Peasants Revolt

The origins of the peasants’ revolt can be traced back to the fallout from the Black Death and economic changes that ensued. : Because som many had died during the time of the black Death, labour was at a premium, which led to a rise in wages for labourers, which led to inflation. Because goods were more expensive to produce. Land lords were struggling in the labour market, so the government in 1349 issued the ‘Ordinance of Labours’ (the start of the English labour laws) and in 1352 the ‘Statute of Labourers’, which tried to curb peasants’ demands for better terms and conditions, by pegging wages to pre-plague levels, and restricting mobility of labour.. It also demanded that all able bodied men and women must work. Between 1377-81 a Poll tax was imposed on a country where there already was a nationwide sense of injustice with labour relations.

In 1381 the Peasants’ Revolt began in Fobbing in essex, when local gentry and free peasants refused to pay the tax. Events then moved very quickly, with different areas of the revolt in touch with each other. Kentish rebels reached Blackheath on 12 June. By June 14 the met with the King, demanding the sacking of certain councilors, and the abolition of serfdom.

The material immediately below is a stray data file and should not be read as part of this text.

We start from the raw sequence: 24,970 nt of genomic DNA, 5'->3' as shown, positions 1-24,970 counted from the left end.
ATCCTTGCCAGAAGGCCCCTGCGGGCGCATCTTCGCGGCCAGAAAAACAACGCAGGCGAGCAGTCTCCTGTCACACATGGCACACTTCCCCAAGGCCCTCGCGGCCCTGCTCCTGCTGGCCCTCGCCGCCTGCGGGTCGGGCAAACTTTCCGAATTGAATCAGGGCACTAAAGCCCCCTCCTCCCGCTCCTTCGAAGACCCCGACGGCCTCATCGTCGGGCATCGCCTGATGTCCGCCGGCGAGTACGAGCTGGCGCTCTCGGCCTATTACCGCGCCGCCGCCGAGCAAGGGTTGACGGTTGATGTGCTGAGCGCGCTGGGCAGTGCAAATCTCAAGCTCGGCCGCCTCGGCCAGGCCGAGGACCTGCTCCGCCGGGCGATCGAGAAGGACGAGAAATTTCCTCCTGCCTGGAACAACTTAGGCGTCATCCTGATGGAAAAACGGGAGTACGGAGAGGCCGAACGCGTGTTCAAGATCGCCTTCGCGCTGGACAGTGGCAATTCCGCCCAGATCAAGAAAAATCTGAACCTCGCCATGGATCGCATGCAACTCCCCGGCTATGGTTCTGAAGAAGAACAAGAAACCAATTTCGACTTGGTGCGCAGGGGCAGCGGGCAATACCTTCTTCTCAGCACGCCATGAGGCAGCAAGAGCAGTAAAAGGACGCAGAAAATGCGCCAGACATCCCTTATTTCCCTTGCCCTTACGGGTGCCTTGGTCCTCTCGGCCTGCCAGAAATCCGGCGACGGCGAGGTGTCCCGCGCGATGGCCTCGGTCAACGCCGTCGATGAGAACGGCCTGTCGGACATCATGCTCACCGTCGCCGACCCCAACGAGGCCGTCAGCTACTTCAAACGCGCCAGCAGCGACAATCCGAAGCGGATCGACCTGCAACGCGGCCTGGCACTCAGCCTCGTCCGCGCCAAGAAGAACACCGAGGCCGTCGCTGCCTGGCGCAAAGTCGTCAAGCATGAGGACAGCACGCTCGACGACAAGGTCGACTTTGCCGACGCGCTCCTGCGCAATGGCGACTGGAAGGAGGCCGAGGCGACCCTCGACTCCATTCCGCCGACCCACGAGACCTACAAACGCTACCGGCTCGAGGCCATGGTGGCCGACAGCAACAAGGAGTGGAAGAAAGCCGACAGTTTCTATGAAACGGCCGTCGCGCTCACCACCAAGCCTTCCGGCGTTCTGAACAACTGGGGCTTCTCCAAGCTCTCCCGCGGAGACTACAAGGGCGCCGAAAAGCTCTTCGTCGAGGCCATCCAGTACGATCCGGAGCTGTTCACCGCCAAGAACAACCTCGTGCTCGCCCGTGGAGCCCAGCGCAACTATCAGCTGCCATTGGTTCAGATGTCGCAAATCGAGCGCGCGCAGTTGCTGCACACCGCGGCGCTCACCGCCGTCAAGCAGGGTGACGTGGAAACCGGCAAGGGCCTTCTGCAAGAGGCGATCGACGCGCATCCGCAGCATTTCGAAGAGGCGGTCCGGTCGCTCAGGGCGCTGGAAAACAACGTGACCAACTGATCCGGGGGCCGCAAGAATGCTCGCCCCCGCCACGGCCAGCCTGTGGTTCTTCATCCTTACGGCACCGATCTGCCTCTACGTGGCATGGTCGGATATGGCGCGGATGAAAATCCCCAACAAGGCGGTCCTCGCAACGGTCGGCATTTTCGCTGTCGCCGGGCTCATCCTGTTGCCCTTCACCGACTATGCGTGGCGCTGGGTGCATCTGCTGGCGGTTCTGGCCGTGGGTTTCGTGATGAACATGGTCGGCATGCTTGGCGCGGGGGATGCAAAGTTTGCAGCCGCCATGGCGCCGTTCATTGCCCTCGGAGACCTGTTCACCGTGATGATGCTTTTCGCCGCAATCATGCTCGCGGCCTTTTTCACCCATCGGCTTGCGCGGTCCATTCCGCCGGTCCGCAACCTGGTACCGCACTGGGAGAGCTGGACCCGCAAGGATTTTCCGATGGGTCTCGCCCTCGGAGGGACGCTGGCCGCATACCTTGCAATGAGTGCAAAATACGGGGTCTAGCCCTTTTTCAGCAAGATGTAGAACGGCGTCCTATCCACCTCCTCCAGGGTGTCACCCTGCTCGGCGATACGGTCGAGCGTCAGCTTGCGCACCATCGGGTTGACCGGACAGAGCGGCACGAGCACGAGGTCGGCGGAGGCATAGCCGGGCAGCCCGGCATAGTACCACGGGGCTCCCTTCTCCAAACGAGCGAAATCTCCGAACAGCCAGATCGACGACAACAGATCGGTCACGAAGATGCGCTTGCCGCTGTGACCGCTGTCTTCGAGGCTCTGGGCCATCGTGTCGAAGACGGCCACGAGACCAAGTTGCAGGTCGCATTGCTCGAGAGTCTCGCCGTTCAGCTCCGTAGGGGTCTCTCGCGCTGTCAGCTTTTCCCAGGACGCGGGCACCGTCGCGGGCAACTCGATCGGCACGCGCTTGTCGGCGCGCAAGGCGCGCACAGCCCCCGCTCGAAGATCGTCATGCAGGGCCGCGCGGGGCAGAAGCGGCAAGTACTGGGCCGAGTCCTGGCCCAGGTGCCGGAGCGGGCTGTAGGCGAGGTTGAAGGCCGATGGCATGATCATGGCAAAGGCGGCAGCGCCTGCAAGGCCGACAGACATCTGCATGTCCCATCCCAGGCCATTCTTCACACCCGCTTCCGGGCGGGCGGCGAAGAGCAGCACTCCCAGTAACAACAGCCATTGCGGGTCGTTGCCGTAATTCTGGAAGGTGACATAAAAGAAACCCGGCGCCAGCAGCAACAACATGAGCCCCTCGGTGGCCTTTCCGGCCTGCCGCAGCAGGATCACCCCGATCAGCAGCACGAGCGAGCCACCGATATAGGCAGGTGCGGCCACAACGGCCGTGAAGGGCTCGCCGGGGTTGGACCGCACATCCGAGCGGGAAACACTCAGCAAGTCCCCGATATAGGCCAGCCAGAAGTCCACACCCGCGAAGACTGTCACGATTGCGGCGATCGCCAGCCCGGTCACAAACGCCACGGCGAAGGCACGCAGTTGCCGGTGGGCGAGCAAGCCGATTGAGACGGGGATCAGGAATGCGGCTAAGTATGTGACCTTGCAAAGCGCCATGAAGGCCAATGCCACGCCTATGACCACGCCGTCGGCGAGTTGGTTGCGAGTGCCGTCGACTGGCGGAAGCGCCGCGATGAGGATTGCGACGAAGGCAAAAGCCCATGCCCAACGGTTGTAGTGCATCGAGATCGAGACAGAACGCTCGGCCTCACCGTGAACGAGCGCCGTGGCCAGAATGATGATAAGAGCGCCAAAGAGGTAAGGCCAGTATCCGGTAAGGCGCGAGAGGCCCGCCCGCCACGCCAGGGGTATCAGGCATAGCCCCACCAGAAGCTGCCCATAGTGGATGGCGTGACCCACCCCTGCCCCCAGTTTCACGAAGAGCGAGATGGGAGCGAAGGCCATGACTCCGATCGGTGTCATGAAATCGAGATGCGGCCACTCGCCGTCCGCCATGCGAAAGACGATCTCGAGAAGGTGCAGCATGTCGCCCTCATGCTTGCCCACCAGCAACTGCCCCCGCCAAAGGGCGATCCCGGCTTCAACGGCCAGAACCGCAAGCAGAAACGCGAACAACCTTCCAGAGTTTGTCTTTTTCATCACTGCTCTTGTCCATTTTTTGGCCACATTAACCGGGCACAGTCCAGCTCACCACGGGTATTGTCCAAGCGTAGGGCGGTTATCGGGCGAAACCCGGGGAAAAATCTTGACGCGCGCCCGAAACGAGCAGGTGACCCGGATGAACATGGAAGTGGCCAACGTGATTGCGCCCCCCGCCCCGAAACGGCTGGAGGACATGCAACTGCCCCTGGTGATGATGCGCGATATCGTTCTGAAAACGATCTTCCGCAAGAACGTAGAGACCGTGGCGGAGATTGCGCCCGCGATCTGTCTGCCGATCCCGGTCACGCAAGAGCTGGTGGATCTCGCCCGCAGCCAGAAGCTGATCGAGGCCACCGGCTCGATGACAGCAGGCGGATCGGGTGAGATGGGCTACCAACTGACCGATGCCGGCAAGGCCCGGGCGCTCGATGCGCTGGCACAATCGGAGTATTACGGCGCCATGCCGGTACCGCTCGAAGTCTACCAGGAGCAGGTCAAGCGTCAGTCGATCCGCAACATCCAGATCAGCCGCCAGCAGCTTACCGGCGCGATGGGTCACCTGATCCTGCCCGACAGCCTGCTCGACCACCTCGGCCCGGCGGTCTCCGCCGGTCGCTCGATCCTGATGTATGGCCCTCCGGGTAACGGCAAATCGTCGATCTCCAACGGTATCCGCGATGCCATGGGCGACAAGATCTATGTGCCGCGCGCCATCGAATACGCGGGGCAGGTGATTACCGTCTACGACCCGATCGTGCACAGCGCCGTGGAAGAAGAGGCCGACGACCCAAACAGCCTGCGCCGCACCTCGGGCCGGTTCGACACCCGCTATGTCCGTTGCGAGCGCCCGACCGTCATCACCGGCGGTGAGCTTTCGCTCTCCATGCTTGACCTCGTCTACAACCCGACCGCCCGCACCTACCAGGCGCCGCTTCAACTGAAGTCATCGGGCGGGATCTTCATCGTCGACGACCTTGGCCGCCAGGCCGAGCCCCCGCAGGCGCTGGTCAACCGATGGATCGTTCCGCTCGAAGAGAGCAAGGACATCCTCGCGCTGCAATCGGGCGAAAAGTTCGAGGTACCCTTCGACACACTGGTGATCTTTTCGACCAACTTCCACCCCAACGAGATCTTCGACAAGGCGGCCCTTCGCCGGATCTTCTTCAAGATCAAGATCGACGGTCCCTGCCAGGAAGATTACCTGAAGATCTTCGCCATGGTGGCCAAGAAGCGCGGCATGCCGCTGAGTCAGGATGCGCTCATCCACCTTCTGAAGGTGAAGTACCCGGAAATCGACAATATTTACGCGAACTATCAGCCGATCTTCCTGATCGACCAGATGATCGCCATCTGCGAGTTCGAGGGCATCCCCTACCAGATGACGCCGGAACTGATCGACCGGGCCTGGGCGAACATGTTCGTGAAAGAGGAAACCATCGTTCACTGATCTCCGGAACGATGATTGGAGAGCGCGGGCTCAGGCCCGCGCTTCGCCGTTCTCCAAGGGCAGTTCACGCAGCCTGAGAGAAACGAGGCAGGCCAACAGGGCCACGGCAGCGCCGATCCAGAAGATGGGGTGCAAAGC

Meanwhile the Essex rebels were at Mile End (further out of London) awaiting news. The Kentish rebels crossed London Bridge and stormed the Tower, beheading the Kings’s Chancellor and the Archbishop. By now the fate of the King was in the balance.

The King met with Wat Tyler at Smithfield and Wat Tyler was killed by the Mayor of London. The peasant army soon backed away, faced by 7,000 troops.

The crack down on the rebels was totally ruthless and unsparing. The ringleaders were executed by a vengeful government. The East Anglian rebels were finally defeated on 23 June at North Walsham in Norfolk. The Peasants’ Revolt was lterate and well organized, and expressed real grievances. The fallout from the revolt led to many changes, with people articulating individual belief and matters of conscience.